Robin Reineke

Assistant Research Social Scientist

About Robin Reineke

Robin Reineke, PhD is Assistant Research Social Scientist at the University of Arizona’s Southwest Center and Affiliated Faculty at the School of Anthropology and at the Department of Latin American Studies. She is a sociocultural anthropologist with specializations in transnational migration, science and technology studies, human rights, forensic anthropology, and the anthropology of death. Her research and fieldwork are focused on the US-Mexico border region, especially the Sonoran Desert. Dr. Reineke's research centers on questions relating to forensics, evidence, and care, including: What qualifies as "evidence" and who has the power to create forums where evidence is presented and discussed? How are forensic methodologies employed as a critical social practice outside of state practices of policing? What can the history of forensic anthropology reveal about the history of anthropology and race and racism in the US? How has migration along the US-Mexico border changed forensic science? What are the impacts of US border militarization on local human and nonhuman communities? 

Dr. Reineke's research has investigated the impact of border deaths and disappearances on immigrant communitiies, and the ways in which families of missing migrants have changed the practice of forensic science in the US-Mexico borderlands. From 2006 - 2020, she spent significant time working with the Pima County Office of the Medical Examiner doing ethnographic research and collaborating in the development of various projects and initiatives to address the challenges of unidentified human remains and missing persons in the borderlands. These initiatives included development of the nonprofit, nongovernmental organization, the Colibrí Center for Human Rights, which Reineke co-founnded and directed from 2013 - 2019.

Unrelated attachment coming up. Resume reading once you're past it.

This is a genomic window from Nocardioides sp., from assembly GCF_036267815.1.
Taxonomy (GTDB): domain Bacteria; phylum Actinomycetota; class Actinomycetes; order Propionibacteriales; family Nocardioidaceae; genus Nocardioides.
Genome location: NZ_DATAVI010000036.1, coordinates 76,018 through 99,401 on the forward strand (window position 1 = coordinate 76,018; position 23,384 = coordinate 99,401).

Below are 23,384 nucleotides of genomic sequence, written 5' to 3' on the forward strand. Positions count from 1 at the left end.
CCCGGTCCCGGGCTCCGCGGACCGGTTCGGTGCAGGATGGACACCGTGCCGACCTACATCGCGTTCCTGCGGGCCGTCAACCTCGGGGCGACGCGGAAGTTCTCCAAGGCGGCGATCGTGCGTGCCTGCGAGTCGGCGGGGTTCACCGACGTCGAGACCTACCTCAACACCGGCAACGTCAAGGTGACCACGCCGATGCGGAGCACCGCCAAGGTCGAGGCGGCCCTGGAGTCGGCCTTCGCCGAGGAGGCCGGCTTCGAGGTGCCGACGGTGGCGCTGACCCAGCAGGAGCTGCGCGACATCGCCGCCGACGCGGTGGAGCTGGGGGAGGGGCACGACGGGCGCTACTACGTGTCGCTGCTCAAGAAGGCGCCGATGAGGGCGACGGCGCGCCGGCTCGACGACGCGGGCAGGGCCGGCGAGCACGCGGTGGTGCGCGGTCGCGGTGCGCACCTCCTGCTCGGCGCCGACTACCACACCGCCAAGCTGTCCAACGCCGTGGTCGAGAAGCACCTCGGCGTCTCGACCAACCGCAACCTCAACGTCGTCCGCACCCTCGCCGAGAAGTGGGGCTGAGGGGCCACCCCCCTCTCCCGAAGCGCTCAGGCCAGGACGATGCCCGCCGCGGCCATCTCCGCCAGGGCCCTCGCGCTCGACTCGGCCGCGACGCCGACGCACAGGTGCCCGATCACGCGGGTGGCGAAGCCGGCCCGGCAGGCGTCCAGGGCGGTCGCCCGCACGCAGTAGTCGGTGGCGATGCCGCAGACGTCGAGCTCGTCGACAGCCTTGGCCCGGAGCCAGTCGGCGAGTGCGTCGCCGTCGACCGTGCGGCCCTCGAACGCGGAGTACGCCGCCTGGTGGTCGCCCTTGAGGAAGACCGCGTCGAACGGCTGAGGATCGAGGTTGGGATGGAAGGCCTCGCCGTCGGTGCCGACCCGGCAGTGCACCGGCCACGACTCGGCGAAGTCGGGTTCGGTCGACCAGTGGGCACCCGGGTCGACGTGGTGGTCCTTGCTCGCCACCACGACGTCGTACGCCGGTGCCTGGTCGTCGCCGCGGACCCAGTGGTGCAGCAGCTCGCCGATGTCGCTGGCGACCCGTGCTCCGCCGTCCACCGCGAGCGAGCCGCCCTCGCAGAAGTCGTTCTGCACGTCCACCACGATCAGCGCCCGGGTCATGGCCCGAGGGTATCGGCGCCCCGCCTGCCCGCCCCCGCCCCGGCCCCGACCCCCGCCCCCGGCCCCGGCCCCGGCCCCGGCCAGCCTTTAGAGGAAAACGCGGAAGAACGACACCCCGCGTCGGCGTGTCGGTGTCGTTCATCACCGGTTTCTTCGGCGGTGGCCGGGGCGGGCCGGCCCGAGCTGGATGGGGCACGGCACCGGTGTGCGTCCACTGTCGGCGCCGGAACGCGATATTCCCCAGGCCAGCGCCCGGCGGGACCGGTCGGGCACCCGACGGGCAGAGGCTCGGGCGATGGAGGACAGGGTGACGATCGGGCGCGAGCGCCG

Dr. Reineke is currently working on her first book, The Forensics of Human Identification at the Border: An Ethnographic Study, which focuses on the experiences of forensic authorities and volunteers as they navigated their work in an era of mass death along the US-Mexico border. The book is particularly concerned with questions of how forensic scientists created procedures and practices in a gray zone between the law and ethics, between best practice standards and budget limitations, and between local and federal responsibility. Together with her research colleague Dr. Natalia Mendoza Rockwell, Dr. Reineke is also currently working on a binational research project called Forensic Citizenship in the Borderlands. This visual, oral history, and ethnographic project is focused on understanding civilian forensic expertise and critical practice on both sides of the Arizona-Sonora border. The project is funded by the University of Arizona Libraries' Digital Borderlands Program and the ConfluenceCenter for Creative Inquiry's Fronteridades Faculty Fellowship.

Dr. Reineke is from Seattle, Washington. She received a BA in anthropology from Bryn Mawr College, and a Master’s and Ph.D. in anthropology from the University of Arizona. Her work has been featured in the BBC, CNN, the New York Times, the Los Angeles Times, The Economist, The Nation, and the documentary film, Who Is Dayani Cristal? She was awarded the Institute for Policy Studies’ Letelier-Moffitt Human Rights Award and Echoing Green’s Global Fellowship in 2014.

Selected Publications

Refereed Journal Articles

2022                Forensic Citizenship among Families of Missing Migrants along the U.S.-Mexico Border. Citizenship Studies 0 (0): 1–17.

2021                Two Decades of Death and Disappearance along the U.S.-Mexico Border. Hot Spots, Fieldsights, October 19. Reineke, Robin C.

2021                Skeletal evidence of structural violence among undocumented migrants from Mexico and Central America. American Journal of Physical Anthropology. August. 1-22. (Jared S. Beatrice, Angela Soler, Robin C. Reineke, Daniel E. Martínez).

2021                Ambiguous Loss and Embodied Grief Related to Mexican Migrant Disappearances. Medical Anthropology 0 (0): 1–14. (Rebecca M. Crocker, Robin C. Reineke, and María Elena Ramos Tovar).